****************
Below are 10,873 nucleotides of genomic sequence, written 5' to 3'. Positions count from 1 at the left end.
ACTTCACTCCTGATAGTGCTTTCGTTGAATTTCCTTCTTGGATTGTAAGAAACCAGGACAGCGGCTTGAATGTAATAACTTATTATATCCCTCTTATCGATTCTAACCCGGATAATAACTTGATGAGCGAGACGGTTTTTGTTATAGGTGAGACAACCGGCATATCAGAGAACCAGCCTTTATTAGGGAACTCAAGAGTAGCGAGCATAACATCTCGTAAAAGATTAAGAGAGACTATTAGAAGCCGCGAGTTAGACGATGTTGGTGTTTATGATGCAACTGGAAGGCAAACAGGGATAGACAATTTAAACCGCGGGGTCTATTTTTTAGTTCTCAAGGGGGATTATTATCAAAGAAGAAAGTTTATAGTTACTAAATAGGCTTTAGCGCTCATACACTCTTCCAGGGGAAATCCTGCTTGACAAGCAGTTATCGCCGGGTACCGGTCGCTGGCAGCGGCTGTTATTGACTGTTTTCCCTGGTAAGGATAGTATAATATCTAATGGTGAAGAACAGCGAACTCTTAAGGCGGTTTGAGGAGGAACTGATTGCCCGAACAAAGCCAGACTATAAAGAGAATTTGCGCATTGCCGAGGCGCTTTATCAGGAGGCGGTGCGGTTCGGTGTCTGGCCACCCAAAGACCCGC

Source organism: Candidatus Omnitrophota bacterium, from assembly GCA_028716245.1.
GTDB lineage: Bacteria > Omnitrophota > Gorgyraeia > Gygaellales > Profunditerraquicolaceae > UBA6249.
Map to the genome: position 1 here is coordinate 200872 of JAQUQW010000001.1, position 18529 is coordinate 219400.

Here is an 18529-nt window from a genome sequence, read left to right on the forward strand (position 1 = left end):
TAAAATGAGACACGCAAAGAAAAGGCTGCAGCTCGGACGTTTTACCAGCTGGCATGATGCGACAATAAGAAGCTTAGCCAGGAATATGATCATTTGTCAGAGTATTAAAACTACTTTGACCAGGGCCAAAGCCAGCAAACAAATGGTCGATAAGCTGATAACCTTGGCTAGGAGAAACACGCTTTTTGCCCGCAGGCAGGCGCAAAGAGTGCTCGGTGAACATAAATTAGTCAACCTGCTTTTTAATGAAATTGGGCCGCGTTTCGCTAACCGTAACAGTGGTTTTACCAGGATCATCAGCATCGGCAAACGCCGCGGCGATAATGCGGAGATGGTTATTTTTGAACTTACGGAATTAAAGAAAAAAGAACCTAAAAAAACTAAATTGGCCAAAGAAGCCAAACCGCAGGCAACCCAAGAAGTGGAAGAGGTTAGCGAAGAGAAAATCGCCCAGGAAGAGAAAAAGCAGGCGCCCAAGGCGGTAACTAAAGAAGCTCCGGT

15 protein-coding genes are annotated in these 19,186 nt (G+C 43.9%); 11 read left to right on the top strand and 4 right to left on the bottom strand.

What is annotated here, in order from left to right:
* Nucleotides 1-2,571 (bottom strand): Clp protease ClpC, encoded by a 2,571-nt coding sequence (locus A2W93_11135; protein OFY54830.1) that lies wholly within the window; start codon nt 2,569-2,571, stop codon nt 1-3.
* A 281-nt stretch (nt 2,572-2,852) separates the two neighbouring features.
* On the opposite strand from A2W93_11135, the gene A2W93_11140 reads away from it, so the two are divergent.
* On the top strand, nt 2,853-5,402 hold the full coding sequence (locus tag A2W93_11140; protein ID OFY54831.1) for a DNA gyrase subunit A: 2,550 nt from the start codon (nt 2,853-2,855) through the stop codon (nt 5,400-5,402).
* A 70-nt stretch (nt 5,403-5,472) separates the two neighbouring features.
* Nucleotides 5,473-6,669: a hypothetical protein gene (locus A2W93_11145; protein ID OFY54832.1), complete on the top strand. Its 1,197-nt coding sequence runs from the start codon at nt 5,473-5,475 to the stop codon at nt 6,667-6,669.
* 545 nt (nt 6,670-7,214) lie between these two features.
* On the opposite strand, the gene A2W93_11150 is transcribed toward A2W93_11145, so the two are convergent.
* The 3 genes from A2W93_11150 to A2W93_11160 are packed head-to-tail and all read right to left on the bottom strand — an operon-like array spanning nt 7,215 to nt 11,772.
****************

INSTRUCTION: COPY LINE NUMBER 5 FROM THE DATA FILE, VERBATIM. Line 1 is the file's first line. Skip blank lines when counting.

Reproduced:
Map to the genome: position 1 here is coordinate 200872 of JAQUQW010000001.1, position 18529 is coordinate 219400.